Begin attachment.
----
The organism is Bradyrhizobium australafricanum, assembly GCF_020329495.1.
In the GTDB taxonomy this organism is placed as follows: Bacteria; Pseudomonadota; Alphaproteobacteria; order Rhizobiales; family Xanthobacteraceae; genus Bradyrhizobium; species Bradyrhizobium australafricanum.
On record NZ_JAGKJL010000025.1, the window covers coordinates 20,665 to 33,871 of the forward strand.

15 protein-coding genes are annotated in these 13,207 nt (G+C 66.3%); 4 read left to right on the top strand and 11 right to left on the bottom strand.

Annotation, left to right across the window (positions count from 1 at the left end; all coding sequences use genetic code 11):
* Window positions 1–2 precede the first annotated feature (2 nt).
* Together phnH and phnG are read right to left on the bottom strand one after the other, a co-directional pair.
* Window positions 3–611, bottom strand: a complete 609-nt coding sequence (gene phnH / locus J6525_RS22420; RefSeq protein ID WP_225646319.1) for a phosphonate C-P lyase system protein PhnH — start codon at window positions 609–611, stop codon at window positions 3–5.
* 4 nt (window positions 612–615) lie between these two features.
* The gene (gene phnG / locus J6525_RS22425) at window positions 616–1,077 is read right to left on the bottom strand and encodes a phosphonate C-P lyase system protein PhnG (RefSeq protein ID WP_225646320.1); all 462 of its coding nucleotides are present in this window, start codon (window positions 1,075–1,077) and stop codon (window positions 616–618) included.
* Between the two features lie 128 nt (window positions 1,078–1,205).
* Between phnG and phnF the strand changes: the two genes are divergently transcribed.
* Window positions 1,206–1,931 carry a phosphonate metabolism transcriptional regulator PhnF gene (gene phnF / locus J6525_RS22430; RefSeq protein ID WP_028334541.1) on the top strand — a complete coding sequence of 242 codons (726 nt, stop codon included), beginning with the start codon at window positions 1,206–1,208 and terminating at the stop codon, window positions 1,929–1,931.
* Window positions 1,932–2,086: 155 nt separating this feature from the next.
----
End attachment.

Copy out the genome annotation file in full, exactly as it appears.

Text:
The organism is Bradyrhizobium australafricanum, assembly GCF_020329495.1.
In the GTDB taxonomy this organism is placed as follows: Bacteria; Pseudomonadota; Alphaproteobacteria; order Rhizobiales; family Xanthobacteraceae; genus Bradyrhizobium; species Bradyrhizobium australafricanum.
On record NZ_JAGKJL010000025.1, the window covers coordinates 20,665 to 33,871 of the forward strand.

15 protein-coding genes are annotated in these 13,207 nt (G+C 66.3%); 4 read left to right on the top strand and 11 right to left on the bottom strand.

Annotation, left to right across the window (positions count from 1 at the left end; all coding sequences use genetic code 11):
* Window positions 1–2 precede the first annotated feature (2 nt).
* Together phnH and phnG are read right to left on the bottom strand one after the other, a co-directional pair.
* Window positions 3–611, bottom strand: a complete 609-nt coding sequence (gene phnH / locus J6525_RS22420; RefSeq protein ID WP_225646319.1) for a phosphonate C-P lyase system protein PhnH — start codon at window positions 609–611, stop codon at window positions 3–5.
* 4 nt (window positions 612–615) lie between these two features.
* The gene (gene phnG / locus J6525_RS22425) at window positions 616–1,077 is read right to left on the bottom strand and encodes a phosphonate C-P lyase system protein PhnG (RefSeq protein ID WP_225646320.1); all 462 of its coding nucleotides are present in this window, start codon (window positions 1,075–1,077) and stop codon (window positions 616–618) included.
* Between the two features lie 128 nt (window positions 1,078–1,205).
* Between phnG and phnF the strand changes: the two genes are divergently transcribed.
* Window positions 1,206–1,931 carry a phosphonate metabolism transcriptional regulator PhnF gene (gene phnF / locus J6525_RS22430; RefSeq protein ID WP_028334541.1) on the top strand — a complete coding sequence of 242 codons (726 nt, stop codon included), beginning with the start codon at window positions 1,206–1,208 and terminating at the stop codon, window positions 1,929–1,931.
* Window positions 1,932–2,086: 155 nt separating this feature from the next.